Amidst the COVID-19 pandemic, the Blumont team at Za’atari Camp worked with UNHCR and residents to leverage skills and resources to keep everyone safe.
As activities at Za’atari Camp in Jordan were adapted in line with local guidance, a creative approach was developed to engage the community in protecting the camp’s 78,000 residents from coronavirus. Starting with an idea from the camp’s Women’s Committee, the Za’atari Mask House came together to produce protective face masks.
The entire process—from mask design to production and distribution—involved the community.
Camp residents, including those working at the camp’s UNHCR-funded Innovation Lab, developed face mask prototypes to ensure that masks met protection standards. After rounds of trial and revision, the team’s design received approval from the Ministry of Health and the Royal Scientific Society—the first such effort to receive approval in Jordan.
With a pattern in place, a community gathering space was transformed into a socially-distant production center. Sewing machines used in vocational training were moved in and an assembly line was established to institute a safe and efficient three-part process for tailors—cutting fabric, ensuring masks meet the standards, and sewing the edges.
More than 80 women living at the camp were hired to create the masks. Most had honed their skills through Blumont-run vocational courses.
“We as refugees want to leave our fingerprint on the community and help protect from coronavirus,” said Rania. “I can do that by making masks.”
“It is the best project in the world,” Ena’am said. “I learned to make masks and I have been able to earn money to pay off debts.”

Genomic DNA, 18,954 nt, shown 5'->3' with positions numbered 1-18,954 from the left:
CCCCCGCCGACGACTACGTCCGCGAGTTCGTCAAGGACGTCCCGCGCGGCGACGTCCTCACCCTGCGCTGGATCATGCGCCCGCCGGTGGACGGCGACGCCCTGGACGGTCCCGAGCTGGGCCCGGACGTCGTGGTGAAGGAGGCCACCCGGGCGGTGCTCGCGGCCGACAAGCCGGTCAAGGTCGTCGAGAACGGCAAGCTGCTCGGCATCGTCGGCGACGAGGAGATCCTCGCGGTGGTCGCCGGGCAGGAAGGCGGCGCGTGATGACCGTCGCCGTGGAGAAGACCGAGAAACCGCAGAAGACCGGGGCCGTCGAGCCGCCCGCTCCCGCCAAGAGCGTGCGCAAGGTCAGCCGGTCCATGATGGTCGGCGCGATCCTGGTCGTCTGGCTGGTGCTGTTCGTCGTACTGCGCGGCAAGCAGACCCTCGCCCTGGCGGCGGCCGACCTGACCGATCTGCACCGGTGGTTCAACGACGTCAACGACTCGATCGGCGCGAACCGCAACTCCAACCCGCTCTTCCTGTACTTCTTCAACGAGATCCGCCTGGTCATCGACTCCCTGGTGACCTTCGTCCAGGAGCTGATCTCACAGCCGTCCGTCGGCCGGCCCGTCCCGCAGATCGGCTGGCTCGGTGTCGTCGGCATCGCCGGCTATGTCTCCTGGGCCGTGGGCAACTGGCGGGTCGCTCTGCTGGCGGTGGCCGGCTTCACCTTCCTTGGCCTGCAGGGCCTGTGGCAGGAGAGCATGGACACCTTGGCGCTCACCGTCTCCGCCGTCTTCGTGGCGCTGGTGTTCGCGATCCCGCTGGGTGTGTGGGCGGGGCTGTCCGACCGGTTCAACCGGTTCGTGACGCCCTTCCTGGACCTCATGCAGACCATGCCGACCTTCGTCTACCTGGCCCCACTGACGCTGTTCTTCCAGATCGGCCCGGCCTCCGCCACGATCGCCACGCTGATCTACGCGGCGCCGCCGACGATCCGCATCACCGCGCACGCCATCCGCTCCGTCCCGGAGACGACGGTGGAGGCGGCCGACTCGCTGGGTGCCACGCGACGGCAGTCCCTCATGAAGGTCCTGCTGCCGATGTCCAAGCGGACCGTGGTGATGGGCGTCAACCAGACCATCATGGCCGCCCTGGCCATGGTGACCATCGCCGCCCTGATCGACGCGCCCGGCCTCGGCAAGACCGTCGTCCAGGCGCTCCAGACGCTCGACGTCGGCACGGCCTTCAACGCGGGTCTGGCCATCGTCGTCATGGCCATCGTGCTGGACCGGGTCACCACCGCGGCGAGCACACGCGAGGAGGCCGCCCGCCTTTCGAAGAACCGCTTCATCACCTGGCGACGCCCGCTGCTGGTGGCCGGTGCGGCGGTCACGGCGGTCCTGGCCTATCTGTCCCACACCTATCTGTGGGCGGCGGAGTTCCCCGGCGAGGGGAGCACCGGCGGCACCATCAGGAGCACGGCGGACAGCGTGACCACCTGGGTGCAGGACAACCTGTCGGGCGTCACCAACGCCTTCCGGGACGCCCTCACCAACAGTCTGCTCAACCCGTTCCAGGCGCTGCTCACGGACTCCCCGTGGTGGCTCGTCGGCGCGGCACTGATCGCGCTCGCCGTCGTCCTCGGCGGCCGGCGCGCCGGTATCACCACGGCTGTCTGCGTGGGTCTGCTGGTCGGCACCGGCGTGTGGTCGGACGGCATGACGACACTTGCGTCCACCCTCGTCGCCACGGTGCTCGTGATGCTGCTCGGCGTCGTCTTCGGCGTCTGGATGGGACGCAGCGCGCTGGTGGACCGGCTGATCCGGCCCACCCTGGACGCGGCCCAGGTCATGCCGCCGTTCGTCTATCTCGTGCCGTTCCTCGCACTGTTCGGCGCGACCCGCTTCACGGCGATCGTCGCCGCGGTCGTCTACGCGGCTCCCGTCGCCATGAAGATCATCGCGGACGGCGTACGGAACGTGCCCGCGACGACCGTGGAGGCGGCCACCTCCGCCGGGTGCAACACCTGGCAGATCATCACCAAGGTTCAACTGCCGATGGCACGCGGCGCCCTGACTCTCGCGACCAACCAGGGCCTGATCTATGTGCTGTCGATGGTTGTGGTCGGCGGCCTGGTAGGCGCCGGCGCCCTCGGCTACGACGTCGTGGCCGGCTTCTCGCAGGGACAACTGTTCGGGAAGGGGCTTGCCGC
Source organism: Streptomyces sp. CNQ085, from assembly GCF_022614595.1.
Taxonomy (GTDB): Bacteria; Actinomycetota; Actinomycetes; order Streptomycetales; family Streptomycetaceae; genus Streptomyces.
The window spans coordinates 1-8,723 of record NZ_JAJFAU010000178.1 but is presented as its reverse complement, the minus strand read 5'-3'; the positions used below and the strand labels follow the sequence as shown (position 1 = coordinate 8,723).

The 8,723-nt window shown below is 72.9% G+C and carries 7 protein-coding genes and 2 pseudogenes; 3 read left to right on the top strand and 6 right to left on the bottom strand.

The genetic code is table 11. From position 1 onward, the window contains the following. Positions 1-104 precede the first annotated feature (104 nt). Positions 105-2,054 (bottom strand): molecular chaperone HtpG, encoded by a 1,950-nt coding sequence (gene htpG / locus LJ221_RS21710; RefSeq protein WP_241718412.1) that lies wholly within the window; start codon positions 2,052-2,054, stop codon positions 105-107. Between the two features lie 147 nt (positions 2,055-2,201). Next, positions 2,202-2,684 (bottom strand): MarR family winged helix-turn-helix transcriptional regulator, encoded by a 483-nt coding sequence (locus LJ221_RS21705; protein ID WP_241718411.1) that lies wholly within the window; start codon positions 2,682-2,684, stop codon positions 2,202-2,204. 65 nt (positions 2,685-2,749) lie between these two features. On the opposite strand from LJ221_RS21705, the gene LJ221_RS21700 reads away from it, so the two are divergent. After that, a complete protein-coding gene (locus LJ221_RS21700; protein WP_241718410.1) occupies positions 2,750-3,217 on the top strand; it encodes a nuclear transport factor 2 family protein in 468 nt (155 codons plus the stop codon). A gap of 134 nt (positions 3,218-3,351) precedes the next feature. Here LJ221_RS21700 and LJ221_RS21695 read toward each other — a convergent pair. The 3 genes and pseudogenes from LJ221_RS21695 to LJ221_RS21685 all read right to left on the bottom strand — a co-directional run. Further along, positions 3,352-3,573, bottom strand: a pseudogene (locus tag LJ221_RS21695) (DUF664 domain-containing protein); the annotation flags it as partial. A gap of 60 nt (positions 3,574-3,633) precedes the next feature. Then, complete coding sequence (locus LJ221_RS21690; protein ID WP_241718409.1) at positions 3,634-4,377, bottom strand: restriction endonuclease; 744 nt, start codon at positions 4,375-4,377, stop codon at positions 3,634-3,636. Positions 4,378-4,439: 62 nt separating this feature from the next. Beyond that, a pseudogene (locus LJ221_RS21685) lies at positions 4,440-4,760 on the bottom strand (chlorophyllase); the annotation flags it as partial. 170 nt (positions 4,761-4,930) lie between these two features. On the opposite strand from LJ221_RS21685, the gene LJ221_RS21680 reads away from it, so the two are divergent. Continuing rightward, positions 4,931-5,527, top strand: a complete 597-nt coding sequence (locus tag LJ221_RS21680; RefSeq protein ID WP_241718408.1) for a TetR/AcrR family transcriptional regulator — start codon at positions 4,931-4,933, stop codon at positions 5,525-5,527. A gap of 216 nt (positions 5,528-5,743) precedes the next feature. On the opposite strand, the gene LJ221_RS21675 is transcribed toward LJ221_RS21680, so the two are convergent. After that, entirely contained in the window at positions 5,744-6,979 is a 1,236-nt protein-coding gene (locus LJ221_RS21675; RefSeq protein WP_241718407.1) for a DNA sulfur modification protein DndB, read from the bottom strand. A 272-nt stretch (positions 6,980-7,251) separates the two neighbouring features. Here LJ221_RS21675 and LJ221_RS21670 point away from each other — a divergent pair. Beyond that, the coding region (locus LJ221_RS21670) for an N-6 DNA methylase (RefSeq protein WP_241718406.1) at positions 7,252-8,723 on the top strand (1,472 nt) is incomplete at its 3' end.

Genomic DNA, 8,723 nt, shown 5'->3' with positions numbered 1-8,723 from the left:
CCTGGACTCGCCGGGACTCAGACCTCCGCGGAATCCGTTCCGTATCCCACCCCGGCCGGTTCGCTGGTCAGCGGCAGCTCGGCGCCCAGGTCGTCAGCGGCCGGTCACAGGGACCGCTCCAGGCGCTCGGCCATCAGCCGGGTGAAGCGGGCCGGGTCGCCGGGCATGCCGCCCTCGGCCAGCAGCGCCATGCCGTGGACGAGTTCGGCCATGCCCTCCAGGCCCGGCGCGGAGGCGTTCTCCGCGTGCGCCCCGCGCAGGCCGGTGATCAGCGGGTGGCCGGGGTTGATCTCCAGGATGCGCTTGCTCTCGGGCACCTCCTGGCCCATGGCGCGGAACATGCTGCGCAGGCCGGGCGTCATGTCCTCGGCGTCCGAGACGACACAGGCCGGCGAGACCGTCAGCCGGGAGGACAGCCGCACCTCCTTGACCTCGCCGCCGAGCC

A daycare was opened to support the tailors working in the mask house. As their mothers sewed, children played and learned safe hygiene practices, including lessons on handwashing.
“The children enjoy the time here to the point that, when the mother completes her working day, the kids refuse to leave,” one caretaker said.
Before masks leave the Mask House for distribution, they are sanitized in another invention created at the Innovation Lab. Using bicycle wheels, water pipes, a nylon tarp, and other materials found at the camp, the team built a machine to efficiently steam and sterilize masks for packaging.
“As refugees, we tried to prove that we had our own ideas and are able to help ourselves and the outside community,” Mohammad explained.
After being packaged with help from girls who are part of the These Inspiring Girls Enjoy Reading (TIGER) program, masks were distributed to camp residents—starting with those most vulnerable to COVID infection. The TIGER girls also helped with creating COVID awareness posters that were hung in visible places around the camp, encouraging mask use and good hygiene practices.
Since the Mask House began production, tailors have produced more than 73,000 masks—sometimes at a rate of up to 200 masks per hour!
“It is light and good for breathing,” said Yousef. “This is the best mask I have worn since the beginning of the pandemic!”